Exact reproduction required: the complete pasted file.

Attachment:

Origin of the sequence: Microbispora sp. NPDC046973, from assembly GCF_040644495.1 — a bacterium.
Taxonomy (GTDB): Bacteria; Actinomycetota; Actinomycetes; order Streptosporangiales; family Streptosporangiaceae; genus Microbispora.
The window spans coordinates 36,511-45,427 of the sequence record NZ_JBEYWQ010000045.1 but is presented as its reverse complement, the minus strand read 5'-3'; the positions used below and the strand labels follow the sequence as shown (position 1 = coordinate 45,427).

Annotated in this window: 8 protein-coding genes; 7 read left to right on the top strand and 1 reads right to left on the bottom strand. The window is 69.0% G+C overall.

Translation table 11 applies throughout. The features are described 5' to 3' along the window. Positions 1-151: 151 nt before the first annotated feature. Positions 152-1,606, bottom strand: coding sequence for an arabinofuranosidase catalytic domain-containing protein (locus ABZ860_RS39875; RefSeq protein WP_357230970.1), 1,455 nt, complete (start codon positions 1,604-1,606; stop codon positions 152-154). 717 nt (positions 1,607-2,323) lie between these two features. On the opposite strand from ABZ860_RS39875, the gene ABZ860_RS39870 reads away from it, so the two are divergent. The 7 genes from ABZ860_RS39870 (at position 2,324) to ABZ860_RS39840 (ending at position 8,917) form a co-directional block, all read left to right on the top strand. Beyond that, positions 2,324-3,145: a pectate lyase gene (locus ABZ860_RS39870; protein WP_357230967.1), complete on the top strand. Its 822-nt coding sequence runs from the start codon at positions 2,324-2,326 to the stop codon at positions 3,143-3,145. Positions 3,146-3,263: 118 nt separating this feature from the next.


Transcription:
Origin of the sequence: Microbispora sp. NPDC046973, from assembly GCF_040644495.1 — a bacterium.
Taxonomy (GTDB): Bacteria; Actinomycetota; Actinomycetes; order Streptosporangiales; family Streptosporangiaceae; genus Microbispora.
The window spans coordinates 36,511-45,427 of the sequence record NZ_JBEYWQ010000045.1 but is presented as its reverse complement, the minus strand read 5'-3'; the positions used below and the strand labels follow the sequence as shown (position 1 = coordinate 45,427).

Annotated in this window: 8 protein-coding genes; 7 read left to right on the top strand and 1 reads right to left on the bottom strand. The window is 69.0% G+C overall.

Translation table 11 applies throughout. The features are described 5' to 3' along the window. Positions 1-151: 151 nt before the first annotated feature. Positions 152-1,606, bottom strand: coding sequence for an arabinofuranosidase catalytic domain-containing protein (locus ABZ860_RS39875; RefSeq protein WP_357230970.1), 1,455 nt, complete (start codon positions 1,604-1,606; stop codon positions 152-154). 717 nt (positions 1,607-2,323) lie between these two features. On the opposite strand from ABZ860_RS39875, the gene ABZ860_RS39870 reads away from it, so the two are divergent. The 7 genes from ABZ860_RS39870 (at position 2,324) to ABZ860_RS39840 (ending at position 8,917) form a co-directional block, all read left to right on the top strand. Beyond that, positions 2,324-3,145: a pectate lyase gene (locus ABZ860_RS39870; protein WP_357230967.1), complete on the top strand. Its 822-nt coding sequence runs from the start codon at positions 2,324-2,326 to the stop codon at positions 3,143-3,145. Positions 3,146-3,263: 118 nt separating this feature from the next.